Liba, a 17-month-old girl, was diagnosed with congenital heart valve disease at birth. What sets her apart is that she not only had severe aortic valve stenosis, but also severe mitral valve regurgitation.
When she was just 2 weeks old, Liba’s parents brought her to Robert Pass, MD, Co-Director of the Mount Sinai Kravis Children's Heart Center, and Dr. Pass performed a cardiac catheterization with balloon aortic valvuloplasty. After the catheterization, Liba was left with mild aortic regurgitation, which is not uncommon after a valvuloplasty, but she was still able to go home. Her heart tolerated these residual defects early on, but as Liba grew, she began developing symptoms of heart failure. At approximately 15 months old, she began to appear
weak and her growth plateaued.
Her parents were looking for surgical specialists in congenital heart anomalies, so they brought her to see experts in the Ross procedure and mitral valve repair, respectively: Peter Pastuszko, MD, Co-Director of the Children’s Heart Center, Chief of Pediatric Cardiac Surgery, and Director of Pediatric Cardiovascular Services for the Mount Sinai Health System; and David Adams, MD, Chair of Cardiovascular Surgery and Cardiac Surgeon-in-Chief of the Mount Sinai Health System.
Unfortunately, there are few options for aortic or mitral valve replacement in children her age. By far the best option for replacement of the aortic valve is the Ross operation. During this procedure, the surgeon performs an “autotransplantation” of the healthy pulmonary valve to the aortic valve position and substitutes a homograft, or a valve from a cadaver donor, for the pulmonary valve. The Ross procedure offers a child the potential for proper lifelong function of the aortic valve. The pulmonary valve homograft will need to be replaced in the future, but this is a much simpler and less risky operation compared to a bioprosthetic or mechanical aortic valve replacement.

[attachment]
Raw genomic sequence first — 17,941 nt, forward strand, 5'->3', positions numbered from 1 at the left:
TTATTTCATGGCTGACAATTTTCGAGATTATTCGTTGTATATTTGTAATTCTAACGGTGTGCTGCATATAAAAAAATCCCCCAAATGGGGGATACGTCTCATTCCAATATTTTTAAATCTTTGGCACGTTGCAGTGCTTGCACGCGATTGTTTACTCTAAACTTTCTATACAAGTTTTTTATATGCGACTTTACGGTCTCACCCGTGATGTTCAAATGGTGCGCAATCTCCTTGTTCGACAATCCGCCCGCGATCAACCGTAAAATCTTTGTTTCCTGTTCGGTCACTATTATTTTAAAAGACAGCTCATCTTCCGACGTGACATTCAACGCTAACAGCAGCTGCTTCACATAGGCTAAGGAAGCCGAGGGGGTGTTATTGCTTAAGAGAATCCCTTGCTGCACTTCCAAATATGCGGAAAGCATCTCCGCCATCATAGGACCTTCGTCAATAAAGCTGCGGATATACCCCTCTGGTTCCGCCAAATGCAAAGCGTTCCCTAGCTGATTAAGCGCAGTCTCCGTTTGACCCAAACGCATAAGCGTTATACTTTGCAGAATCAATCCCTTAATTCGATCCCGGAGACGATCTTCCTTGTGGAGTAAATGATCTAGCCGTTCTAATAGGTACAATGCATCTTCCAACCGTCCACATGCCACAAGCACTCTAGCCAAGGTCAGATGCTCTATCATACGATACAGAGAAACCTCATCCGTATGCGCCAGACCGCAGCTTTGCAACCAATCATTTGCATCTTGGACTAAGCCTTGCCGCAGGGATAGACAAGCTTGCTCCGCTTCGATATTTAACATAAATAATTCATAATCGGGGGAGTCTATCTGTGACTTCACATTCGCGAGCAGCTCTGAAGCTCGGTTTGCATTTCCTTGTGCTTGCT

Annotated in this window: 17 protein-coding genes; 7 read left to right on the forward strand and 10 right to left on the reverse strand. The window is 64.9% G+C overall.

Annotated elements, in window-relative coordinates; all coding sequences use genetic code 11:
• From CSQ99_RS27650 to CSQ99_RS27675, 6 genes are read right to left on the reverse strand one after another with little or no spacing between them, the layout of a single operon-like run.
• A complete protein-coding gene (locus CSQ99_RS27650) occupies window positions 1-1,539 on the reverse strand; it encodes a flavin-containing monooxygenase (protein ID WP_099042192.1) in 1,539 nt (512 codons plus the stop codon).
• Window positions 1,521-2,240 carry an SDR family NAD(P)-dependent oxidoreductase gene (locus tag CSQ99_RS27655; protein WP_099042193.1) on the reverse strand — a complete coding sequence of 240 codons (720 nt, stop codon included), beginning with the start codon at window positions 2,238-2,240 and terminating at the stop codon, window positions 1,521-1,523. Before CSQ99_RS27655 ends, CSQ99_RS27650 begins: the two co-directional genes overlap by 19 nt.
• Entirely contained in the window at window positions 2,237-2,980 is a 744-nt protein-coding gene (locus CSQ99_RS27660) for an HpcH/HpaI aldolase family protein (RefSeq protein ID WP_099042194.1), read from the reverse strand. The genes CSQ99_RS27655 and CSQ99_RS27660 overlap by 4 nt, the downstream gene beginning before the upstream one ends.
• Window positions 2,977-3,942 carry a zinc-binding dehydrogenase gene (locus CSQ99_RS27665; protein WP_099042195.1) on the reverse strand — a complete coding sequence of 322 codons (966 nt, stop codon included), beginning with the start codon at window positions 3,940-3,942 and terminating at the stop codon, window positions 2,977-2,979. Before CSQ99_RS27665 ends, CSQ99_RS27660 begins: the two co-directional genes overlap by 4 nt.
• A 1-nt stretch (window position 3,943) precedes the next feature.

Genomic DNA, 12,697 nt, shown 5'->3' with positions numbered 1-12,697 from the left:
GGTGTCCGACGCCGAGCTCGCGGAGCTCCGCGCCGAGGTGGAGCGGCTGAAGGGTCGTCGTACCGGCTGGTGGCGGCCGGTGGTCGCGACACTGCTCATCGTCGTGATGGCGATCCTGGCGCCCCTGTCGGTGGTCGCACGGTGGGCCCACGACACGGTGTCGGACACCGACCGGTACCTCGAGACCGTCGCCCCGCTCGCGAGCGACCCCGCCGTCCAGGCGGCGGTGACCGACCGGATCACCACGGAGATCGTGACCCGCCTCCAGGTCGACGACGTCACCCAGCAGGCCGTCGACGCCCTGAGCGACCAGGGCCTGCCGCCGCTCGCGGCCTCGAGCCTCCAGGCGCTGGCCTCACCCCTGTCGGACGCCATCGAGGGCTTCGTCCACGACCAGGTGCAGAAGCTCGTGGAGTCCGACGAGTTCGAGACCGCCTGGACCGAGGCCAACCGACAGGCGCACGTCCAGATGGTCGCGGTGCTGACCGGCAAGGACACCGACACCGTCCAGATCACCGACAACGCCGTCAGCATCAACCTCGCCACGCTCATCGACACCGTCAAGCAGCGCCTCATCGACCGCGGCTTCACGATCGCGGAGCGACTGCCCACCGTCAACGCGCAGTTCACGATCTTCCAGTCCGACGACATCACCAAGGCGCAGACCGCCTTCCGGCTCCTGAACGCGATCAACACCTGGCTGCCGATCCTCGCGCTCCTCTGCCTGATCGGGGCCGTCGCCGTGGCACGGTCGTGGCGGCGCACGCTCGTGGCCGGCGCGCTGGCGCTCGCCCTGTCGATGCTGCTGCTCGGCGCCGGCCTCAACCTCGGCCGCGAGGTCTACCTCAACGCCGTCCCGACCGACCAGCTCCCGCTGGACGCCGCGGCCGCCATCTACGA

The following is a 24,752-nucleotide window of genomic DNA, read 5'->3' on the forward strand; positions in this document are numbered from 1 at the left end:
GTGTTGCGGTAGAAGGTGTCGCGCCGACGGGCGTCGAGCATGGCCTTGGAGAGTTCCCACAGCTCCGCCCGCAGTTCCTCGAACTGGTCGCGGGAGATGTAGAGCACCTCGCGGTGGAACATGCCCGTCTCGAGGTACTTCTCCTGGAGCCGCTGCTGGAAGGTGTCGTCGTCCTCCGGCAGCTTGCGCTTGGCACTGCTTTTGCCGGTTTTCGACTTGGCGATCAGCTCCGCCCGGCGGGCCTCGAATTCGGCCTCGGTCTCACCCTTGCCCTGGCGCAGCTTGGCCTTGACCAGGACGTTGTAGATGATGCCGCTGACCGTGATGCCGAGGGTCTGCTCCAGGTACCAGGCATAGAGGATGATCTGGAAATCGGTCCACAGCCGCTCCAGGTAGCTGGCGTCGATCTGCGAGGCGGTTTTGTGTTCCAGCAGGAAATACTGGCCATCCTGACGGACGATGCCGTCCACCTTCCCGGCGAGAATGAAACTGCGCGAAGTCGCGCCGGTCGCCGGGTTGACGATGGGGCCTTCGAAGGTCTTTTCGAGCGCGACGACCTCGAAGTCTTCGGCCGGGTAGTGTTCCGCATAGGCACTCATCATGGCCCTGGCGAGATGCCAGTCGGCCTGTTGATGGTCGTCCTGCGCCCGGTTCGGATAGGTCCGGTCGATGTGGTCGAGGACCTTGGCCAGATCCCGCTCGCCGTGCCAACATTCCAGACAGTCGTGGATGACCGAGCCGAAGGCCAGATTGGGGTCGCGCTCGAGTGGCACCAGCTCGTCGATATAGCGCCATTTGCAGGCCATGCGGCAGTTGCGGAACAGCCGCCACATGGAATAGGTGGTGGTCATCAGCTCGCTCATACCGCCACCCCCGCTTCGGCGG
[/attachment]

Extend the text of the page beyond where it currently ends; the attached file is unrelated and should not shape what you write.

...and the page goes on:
However, there really is no equivalent procedure for the mitral valve. The best long-term results require a mitral valve repair. Yet the Mount Sinai team was able to repair both of Liba’s aortic and mitral valves during the same operation. Working together, Drs. Pastuszko and Adams performed a successful surgery with excellent results and Liba is now recovered and doing very well.
Her new aortic and pulmonary valves work perfectly, and her mitral valve function has improved tremendously from its leaky and regurgitant state prior to the surgery. Liba is growing well and trending upward along her growth curve. She is an active, delightful, and beautiful baby.
Why vote for Mount Sinai Kravis Children's Hospital in U.S. News & World Report’s Best Children’s Hospital rankings?
We offer the highest level of pediatric cardiac care and experience to tri-state-area patients and families, from fetal care to childhood and beyond.
A team of world-leading experts offers comprehensive and multidisciplinary care offering expertise for children and adolescents with congenital and acquired heart disease. They include congenital heart surgeons and authorities in the areas of fetal cardiology, electrophysiology, interventional cardiology, neurodevelopment, heart failure and transplantation, neonatology, pediatric preventive cardiology, noninvasive imaging, cardiogenetics, and cardiac critical care.
In 2019 we opened a new pediatric cardiac intensive care unit (PCICU) in which expert care is offered from a dedicated team of pediatric cardiac intensivists, surgeons, neonatal intensivists, nurses, nurse practitioners and physician assistants, social workers, and other staff.
The Mount Sinai Adult Congenital Heart Disease Center offers New York State’s only single ventricle survivorship program and many other adult congenital clinics to ensure patients receive proper care as they transition into adulthood.
New leadership of the pediatric cardiac transplant and heart failure team includes the most experienced pediatric heart failure and transplantation experts in the region.